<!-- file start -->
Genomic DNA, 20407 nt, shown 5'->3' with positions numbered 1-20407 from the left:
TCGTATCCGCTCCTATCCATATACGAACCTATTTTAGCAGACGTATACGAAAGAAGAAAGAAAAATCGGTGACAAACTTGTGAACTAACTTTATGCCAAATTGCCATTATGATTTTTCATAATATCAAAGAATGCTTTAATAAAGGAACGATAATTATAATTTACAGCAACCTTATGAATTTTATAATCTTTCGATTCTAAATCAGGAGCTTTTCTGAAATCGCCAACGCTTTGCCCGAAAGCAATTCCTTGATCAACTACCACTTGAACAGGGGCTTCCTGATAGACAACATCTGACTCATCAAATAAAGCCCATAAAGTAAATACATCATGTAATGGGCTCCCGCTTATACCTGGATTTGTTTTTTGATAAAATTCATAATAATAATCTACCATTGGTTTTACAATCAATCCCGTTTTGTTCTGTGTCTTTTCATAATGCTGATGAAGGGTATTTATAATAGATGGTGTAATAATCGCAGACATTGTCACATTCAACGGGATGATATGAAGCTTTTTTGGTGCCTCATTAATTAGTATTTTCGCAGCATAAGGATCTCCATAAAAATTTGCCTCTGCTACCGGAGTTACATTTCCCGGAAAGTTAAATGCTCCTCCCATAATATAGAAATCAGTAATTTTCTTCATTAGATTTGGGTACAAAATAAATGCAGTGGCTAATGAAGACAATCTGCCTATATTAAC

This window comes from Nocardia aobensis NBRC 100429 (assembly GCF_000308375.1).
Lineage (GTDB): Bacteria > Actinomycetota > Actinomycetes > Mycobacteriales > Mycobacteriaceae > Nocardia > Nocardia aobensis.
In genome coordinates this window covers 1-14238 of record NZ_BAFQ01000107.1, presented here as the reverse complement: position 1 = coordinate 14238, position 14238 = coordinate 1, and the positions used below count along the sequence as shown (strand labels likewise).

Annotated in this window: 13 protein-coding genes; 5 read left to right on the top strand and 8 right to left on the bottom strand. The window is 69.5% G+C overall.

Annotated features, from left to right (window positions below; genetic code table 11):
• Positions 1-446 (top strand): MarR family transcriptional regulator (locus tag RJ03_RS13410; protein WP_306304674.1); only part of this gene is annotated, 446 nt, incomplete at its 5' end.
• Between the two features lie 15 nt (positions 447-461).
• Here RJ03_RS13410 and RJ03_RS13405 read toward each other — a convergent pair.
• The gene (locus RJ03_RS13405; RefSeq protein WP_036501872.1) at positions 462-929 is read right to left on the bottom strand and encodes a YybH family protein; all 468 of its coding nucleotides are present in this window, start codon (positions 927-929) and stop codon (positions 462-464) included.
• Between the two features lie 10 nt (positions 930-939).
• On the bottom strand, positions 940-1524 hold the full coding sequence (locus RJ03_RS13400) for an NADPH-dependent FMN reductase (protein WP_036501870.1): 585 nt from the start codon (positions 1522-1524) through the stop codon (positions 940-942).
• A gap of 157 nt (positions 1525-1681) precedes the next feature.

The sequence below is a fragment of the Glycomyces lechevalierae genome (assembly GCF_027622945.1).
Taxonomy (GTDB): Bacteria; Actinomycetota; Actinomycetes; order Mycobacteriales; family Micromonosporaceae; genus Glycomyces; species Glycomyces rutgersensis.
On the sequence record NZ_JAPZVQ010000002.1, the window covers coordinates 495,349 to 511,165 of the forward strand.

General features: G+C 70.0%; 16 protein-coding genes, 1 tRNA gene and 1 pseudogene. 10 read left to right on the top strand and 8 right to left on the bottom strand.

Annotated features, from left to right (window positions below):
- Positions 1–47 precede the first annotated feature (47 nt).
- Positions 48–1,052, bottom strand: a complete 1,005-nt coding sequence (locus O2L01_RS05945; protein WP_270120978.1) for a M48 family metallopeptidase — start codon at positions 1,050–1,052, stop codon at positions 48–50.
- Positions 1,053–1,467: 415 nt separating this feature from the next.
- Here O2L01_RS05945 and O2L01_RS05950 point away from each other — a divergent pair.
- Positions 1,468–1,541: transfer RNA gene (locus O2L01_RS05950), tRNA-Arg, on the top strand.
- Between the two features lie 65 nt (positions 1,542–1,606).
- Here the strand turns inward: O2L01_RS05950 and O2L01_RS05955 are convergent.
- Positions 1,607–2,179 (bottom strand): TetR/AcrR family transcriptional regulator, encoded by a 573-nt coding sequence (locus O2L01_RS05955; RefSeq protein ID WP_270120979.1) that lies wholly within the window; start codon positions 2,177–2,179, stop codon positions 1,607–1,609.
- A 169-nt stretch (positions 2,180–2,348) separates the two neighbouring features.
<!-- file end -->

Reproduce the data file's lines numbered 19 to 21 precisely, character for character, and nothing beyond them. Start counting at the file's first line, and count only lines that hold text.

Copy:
Annotated features, from left to right (window positions below):
- Positions 1–47 precede the first annotated feature (47 nt).
- Positions 48–1,052, bottom strand: a complete 1,005-nt coding sequence (locus O2L01_RS05945; protein WP_270120978.1) for a M48 family metallopeptidase — start codon at positions 1,050–1,052, stop codon at positions 48–50.